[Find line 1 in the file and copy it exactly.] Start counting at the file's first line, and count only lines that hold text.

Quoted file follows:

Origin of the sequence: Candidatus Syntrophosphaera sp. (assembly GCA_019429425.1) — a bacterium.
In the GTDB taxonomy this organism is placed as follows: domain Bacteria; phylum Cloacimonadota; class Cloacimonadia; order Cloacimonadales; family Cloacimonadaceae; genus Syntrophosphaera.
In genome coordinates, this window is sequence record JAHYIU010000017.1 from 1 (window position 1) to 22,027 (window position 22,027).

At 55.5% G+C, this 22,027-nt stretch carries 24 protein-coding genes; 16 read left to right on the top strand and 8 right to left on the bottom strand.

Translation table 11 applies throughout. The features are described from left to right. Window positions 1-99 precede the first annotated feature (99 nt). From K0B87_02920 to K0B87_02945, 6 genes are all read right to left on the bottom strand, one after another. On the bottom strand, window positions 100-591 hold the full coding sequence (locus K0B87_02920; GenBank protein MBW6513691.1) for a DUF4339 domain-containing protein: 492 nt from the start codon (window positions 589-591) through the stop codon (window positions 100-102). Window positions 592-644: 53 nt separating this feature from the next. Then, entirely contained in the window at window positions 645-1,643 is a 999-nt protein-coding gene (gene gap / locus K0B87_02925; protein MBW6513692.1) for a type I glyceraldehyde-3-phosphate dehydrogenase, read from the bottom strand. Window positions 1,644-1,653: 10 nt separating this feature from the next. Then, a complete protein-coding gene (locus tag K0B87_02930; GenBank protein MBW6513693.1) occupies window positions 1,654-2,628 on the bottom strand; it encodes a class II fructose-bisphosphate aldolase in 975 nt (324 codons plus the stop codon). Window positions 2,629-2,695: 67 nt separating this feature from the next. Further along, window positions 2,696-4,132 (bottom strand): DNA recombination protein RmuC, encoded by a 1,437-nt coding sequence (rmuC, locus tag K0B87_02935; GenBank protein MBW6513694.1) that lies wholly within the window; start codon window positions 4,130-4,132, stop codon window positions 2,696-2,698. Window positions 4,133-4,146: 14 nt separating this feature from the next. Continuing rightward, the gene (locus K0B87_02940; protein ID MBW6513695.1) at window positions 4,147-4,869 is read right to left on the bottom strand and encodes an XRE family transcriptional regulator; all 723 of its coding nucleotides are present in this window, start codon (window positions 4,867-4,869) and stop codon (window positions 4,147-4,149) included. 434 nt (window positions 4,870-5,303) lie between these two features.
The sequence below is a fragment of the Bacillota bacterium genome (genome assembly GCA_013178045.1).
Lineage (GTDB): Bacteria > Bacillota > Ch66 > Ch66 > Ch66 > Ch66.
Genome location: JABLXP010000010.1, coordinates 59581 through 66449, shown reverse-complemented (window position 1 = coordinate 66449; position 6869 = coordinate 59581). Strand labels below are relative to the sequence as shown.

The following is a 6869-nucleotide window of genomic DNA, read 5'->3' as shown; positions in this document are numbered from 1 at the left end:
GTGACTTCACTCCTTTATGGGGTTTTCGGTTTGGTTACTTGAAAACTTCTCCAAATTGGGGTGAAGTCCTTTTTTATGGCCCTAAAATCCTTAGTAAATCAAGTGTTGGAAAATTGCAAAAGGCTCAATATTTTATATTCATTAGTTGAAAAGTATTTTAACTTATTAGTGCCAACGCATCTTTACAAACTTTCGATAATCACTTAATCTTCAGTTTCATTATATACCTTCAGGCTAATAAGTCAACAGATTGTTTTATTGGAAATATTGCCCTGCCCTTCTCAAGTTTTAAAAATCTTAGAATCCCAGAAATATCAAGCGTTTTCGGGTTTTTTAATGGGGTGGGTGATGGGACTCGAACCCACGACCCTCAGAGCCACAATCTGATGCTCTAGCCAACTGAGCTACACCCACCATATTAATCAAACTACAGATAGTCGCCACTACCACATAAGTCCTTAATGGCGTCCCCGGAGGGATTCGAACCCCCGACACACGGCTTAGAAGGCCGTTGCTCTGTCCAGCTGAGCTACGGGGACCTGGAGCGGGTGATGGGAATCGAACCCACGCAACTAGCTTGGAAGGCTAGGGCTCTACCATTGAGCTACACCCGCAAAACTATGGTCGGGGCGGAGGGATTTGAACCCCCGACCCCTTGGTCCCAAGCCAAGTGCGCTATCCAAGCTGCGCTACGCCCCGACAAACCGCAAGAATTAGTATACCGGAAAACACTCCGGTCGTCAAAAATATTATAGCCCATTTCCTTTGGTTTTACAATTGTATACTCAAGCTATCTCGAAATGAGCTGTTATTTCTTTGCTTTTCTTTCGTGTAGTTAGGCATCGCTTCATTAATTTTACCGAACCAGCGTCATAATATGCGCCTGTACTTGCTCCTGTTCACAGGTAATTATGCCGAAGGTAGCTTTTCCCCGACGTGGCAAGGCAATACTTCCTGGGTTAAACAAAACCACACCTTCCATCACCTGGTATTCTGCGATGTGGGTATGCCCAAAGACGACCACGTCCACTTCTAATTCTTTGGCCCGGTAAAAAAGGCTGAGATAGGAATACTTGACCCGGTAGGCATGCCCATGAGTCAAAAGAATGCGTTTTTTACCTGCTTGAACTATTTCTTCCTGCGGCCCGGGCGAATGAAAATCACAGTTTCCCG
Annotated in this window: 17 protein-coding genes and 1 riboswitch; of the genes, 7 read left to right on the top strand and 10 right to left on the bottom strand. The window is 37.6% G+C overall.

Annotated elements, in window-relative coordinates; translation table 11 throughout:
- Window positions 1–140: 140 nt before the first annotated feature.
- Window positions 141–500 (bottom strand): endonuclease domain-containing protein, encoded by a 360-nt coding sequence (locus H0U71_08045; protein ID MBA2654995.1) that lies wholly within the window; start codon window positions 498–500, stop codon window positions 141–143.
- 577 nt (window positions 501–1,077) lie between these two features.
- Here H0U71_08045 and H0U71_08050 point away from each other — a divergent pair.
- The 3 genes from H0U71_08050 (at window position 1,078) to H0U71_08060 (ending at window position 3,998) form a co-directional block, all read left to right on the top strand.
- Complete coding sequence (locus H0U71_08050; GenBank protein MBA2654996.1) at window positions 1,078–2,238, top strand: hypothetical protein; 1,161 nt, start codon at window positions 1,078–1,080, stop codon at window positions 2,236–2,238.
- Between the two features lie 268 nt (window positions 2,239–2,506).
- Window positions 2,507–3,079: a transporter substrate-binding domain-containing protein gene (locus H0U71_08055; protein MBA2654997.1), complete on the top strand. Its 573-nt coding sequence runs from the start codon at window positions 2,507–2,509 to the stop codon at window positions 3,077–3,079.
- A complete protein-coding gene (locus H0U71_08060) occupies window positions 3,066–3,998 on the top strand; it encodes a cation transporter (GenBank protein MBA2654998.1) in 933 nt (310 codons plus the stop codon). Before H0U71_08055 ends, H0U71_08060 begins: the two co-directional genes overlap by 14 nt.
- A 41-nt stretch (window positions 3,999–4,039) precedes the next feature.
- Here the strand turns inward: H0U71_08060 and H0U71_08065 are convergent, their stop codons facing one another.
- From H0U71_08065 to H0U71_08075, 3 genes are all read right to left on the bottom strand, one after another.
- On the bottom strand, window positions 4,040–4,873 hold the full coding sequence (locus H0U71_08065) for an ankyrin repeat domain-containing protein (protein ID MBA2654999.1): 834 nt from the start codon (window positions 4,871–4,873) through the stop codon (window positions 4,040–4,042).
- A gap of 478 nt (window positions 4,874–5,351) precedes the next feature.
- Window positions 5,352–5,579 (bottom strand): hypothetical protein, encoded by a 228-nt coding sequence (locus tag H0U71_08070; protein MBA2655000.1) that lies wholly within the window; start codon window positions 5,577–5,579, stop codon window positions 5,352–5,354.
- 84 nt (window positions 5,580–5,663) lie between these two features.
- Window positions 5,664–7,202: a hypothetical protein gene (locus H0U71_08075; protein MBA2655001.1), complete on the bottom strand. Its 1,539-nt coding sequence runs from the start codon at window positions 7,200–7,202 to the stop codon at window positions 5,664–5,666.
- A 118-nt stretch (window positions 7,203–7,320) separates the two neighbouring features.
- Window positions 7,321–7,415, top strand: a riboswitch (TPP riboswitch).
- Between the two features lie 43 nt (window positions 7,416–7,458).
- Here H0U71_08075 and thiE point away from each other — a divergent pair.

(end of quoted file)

Origin of the sequence: Candidatus Syntrophosphaera sp. (assembly GCA_019429425.1) — a bacterium.